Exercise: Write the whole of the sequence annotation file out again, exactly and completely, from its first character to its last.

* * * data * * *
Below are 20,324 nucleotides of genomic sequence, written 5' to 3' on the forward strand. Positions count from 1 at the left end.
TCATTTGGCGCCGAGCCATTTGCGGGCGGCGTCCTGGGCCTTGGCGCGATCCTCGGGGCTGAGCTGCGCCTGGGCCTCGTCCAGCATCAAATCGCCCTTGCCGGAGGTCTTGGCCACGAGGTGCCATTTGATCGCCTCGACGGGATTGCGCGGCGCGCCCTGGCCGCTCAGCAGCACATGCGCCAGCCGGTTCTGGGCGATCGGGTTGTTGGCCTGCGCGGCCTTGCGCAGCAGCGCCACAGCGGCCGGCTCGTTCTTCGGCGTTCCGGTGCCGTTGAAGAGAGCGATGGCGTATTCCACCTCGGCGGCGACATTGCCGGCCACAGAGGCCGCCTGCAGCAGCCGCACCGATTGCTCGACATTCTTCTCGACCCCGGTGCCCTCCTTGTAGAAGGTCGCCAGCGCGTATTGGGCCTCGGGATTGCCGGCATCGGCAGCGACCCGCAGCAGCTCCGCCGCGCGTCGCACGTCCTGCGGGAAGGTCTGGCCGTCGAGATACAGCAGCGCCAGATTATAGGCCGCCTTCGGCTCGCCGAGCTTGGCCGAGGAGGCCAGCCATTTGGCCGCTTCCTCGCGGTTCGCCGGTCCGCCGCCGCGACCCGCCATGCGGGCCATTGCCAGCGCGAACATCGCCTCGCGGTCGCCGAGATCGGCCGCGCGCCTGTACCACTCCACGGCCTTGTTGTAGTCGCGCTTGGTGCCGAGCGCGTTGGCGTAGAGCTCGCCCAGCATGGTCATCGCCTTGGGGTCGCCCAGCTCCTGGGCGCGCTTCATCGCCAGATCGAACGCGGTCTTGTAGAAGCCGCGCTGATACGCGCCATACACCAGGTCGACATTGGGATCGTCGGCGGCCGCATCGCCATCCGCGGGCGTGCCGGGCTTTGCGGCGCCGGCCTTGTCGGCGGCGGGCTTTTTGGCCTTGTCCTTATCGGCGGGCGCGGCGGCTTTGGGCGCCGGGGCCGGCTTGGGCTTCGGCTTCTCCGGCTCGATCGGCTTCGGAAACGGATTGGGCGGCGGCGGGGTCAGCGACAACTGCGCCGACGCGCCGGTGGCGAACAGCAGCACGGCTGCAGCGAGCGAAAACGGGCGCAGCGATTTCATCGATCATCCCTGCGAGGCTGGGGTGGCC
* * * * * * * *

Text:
Below are 20,324 nucleotides of genomic sequence, written 5' to 3' on the forward strand. Positions count from 1 at the left end.
TCATTTGGCGCCGAGCCATTTGCGGGCGGCGTCCTGGGCCTTGGCGCGATCCTCGGGGCTGAGCTGCGCCTGGGCCTCGTCCAGCATCAAATCGCCCTTGCCGGAGGTCTTGGCCACGAGGTGCCATTTGATCGCCTCGACGGGATTGCGCGGCGCGCCCTGGCCGCTCAGCAGCACATGCGCCAGCCGGTTCTGGGCGATCGGGTTGTTGGCCTGCGCGGCCTTGCGCAGCAGCGCCACAGCGGCCGGCTCGTTCTTCGGCGTTCCGGTGCCGTTGAAGAGAGCGATGGCGTATTCCACCTCGGCGGCGACATTGCCGGCCACAGAGGCCGCCTGCAGCAGCCGCACCGATTGCTCGACATTCTTCTCGACCCCGGTGCCCTCCTTGTAGAAGGTCGCCAGCGCGTATTGGGCCTCGGGATTGCCGGCATCGGCAGCGACCCGCAGCAGCTCCGCCGCGCGTCGCACGTCCTGCGGGAAGGTCTGGCCGTCGAGATACAGCAGCGCCAGATTATAGGCCGCCTTCGGCTCGCCGAGCTTGGCCGAGGAGGCCAGCCATTTGGCCGCTTCCTCGCGGTTCGCCGGTCCGCCGCCGCGACCCGCCATGCGGGCCATTGCCAGCGCGAACATCGCCTCGCGGTCGCCGAGATCGGCCGCGCGCCTGTACCACTCCACGGCCTTGTTGTAGTCGCGCTTGGTGCCGAGCGCGTTGGCGTAGAGCTCGCCCAGCATGGTCATCGCCTTGGGGTCGCCCAGCTCCTGGGCGCGCTTCATCGCCAGATCGAACGCGGTCTTGTAGAAGCCGCGCTGATACGCGCCATACACCAGGTCGACATTGGGATCGTCGGCGGCCGCATCGCCATCCGCGGGCGTGCCGGGCTTTGCGGCGCCGGCCTTGTCGGCGGCGGGCTTTTTGGCCTTGTCCTTATCGGCGGGCGCGGCGGCTTTGGGCGCCGGGGCCGGCTTGGGCTTCGGCTTCTCCGGCTCGATCGGCTTCGGAAACGGATTGGGCGGCGGCGGGGTCAGCGACAACTGCGCCGACGCGCCGGTGGCGAACAGCAGCACGGCTGCAGCGAGCGAAAACGGGCGCAGCGATTTCATCGATCATCCCTGCGAGGCTGGGGTGGCC